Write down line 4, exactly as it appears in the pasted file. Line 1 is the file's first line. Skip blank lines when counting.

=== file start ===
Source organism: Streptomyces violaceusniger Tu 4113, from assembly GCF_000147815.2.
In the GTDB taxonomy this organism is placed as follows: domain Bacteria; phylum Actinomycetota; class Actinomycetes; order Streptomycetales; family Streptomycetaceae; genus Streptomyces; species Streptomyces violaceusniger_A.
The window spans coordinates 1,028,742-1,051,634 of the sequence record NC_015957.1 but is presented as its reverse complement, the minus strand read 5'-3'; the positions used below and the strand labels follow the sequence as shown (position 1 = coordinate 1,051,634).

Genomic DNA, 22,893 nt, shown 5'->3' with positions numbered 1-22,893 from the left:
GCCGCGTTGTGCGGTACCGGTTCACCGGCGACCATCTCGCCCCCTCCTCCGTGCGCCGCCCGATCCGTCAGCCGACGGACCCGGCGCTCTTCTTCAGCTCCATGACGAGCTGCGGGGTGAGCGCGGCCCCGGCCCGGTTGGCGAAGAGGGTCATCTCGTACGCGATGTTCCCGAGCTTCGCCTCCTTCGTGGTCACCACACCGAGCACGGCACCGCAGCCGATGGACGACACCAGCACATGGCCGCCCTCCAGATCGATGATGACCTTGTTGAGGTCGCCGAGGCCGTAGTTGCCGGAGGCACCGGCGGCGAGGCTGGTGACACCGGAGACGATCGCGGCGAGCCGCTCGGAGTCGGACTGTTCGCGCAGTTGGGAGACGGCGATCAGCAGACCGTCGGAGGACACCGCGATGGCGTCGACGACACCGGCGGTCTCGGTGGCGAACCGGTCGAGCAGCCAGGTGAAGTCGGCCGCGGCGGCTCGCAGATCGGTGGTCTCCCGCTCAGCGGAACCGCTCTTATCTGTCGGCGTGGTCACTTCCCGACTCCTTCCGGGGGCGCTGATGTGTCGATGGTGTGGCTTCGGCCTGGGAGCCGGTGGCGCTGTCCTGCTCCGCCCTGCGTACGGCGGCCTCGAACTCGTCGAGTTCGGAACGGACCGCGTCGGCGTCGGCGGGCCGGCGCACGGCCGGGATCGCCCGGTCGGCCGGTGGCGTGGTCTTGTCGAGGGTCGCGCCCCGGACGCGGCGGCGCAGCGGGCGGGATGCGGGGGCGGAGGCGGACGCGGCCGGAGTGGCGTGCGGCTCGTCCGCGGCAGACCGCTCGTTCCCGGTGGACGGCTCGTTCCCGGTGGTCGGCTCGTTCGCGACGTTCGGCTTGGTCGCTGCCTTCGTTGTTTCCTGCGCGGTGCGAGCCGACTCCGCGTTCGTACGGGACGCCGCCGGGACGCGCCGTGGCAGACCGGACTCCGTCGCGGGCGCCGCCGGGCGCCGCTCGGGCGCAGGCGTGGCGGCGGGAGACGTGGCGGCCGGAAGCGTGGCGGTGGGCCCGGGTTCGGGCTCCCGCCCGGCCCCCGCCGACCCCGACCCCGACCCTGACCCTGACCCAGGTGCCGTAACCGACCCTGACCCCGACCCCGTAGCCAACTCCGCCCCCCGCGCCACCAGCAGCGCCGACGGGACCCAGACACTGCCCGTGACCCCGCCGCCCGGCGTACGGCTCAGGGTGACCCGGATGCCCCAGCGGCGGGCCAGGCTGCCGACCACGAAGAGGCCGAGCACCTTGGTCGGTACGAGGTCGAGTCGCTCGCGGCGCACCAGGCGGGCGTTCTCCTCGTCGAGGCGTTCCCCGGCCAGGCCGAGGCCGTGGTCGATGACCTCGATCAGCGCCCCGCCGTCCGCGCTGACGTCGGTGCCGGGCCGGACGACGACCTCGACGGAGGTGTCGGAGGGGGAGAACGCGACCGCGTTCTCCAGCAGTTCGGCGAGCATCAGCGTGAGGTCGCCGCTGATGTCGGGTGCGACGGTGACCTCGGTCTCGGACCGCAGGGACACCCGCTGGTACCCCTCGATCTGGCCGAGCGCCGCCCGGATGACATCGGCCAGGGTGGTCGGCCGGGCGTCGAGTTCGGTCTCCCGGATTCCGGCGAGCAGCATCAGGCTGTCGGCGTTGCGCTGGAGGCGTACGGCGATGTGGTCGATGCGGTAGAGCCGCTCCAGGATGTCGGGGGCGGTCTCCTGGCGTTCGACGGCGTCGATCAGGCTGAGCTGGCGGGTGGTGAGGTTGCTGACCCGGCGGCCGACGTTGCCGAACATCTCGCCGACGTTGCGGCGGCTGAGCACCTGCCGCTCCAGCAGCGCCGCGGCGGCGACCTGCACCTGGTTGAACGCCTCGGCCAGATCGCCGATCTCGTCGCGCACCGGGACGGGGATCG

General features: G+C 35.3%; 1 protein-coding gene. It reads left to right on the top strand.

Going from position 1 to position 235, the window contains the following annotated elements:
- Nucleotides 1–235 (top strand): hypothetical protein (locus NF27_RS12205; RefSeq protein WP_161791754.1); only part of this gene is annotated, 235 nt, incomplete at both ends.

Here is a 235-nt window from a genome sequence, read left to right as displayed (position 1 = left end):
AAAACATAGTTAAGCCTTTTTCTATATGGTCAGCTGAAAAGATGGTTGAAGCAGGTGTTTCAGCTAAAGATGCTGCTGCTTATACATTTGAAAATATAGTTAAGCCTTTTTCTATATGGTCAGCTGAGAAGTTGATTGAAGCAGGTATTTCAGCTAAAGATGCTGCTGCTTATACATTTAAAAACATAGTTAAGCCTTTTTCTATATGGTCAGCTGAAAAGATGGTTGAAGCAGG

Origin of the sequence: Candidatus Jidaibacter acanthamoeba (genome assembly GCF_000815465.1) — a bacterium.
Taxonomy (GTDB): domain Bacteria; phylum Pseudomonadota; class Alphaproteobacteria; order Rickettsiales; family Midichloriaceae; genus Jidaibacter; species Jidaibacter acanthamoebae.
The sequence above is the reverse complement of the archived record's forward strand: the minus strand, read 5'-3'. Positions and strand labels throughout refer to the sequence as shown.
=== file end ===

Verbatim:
Genomic DNA, 22,893 nt, shown 5'->3' with positions numbered 1-22,893 from the left: